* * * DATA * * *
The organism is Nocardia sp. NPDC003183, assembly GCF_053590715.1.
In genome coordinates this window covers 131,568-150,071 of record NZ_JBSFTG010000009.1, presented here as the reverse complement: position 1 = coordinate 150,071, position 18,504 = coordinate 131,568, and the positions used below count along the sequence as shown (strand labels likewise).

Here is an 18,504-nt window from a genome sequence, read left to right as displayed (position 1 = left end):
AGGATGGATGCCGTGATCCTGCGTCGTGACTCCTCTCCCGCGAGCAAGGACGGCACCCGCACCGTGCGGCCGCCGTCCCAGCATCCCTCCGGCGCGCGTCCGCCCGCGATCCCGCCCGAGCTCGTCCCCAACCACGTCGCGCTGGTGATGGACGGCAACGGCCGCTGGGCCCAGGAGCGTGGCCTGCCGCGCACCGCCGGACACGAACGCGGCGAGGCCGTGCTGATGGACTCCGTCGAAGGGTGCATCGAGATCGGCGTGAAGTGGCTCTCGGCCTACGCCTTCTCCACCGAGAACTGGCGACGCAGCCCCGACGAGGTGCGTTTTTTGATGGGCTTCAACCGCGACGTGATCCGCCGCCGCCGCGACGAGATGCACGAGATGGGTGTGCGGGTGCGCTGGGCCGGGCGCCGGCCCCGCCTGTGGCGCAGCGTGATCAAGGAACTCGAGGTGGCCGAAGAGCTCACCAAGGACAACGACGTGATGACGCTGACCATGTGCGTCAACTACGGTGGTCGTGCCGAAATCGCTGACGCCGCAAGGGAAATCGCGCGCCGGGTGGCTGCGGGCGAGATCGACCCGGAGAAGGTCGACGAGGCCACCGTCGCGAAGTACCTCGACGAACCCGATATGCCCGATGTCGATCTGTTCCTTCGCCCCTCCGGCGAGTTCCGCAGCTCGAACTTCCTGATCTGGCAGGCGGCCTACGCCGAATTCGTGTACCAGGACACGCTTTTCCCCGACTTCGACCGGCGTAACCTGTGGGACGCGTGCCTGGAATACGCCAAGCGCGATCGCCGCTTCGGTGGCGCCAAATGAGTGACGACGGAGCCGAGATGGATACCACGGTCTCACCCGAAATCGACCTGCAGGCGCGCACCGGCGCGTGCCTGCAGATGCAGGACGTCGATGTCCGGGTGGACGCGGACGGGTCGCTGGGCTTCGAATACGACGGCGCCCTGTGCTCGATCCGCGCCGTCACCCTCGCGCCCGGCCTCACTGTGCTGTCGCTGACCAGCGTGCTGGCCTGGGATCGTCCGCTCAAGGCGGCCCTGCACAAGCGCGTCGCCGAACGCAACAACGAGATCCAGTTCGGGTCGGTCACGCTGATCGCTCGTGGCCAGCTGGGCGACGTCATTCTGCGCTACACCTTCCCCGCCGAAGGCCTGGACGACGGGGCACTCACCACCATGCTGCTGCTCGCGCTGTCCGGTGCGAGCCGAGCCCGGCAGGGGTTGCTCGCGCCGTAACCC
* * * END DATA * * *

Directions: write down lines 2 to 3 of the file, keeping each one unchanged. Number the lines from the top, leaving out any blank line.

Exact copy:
In genome coordinates this window covers 131,568-150,071 of record NZ_JBSFTG010000009.1, presented here as the reverse complement: position 1 = coordinate 150,071, position 18,504 = coordinate 131,568, and the positions used below count along the sequence as shown (strand labels likewise).

Here is an 18,504-nt window from a genome sequence, read left to right as displayed (position 1 = left end):